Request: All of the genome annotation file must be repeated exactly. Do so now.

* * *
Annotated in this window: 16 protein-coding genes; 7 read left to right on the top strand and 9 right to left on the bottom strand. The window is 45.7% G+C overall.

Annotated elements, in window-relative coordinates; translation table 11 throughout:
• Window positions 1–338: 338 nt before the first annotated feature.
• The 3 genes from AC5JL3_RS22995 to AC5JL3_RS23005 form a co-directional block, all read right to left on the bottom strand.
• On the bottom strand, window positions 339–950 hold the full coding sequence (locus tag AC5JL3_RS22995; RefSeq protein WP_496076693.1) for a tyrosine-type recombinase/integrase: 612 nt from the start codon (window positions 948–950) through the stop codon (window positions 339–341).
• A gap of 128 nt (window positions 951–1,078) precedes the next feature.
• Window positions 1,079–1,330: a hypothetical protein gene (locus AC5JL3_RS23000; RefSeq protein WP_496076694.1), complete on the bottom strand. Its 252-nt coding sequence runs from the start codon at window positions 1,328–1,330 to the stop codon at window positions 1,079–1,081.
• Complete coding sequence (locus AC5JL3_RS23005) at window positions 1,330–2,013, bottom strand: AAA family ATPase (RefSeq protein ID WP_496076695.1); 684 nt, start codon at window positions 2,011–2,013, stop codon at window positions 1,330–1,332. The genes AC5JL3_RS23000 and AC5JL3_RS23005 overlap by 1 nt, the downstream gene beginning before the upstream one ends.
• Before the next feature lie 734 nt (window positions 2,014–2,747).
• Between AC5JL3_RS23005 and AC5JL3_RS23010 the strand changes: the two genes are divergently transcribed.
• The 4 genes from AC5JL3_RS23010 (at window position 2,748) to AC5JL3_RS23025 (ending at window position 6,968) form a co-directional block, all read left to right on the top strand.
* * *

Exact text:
Annotated in this window: 16 protein-coding genes; 7 read left to right on the top strand and 9 right to left on the bottom strand. The window is 45.7% G+C overall.

Annotated elements, in window-relative coordinates; translation table 11 throughout:
• Window positions 1–338: 338 nt before the first annotated feature.
• The 3 genes from AC5JL3_RS22995 to AC5JL3_RS23005 form a co-directional block, all read right to left on the bottom strand.
• On the bottom strand, window positions 339–950 hold the full coding sequence (locus tag AC5JL3_RS22995; RefSeq protein WP_496076693.1) for a tyrosine-type recombinase/integrase: 612 nt from the start codon (window positions 948–950) through the stop codon (window positions 339–341).
• A gap of 128 nt (window positions 951–1,078) precedes the next feature.
• Window positions 1,079–1,330: a hypothetical protein gene (locus AC5JL3_RS23000; RefSeq protein WP_496076694.1), complete on the bottom strand. Its 252-nt coding sequence runs from the start codon at window positions 1,328–1,330 to the stop codon at window positions 1,079–1,081.
• Complete coding sequence (locus AC5JL3_RS23005) at window positions 1,330–2,013, bottom strand: AAA family ATPase (RefSeq protein ID WP_496076695.1); 684 nt, start codon at window positions 2,011–2,013, stop codon at window positions 1,330–1,332. The genes AC5JL3_RS23000 and AC5JL3_RS23005 overlap by 1 nt, the downstream gene beginning before the upstream one ends.
• Before the next feature lie 734 nt (window positions 2,014–2,747).
• Between AC5JL3_RS23005 and AC5JL3_RS23010 the strand changes: the two genes are divergently transcribed.
• The 4 genes from AC5JL3_RS23010 (at window position 2,748) to AC5JL3_RS23025 (ending at window position 6,968) form a co-directional block, all read left to right on the top strand.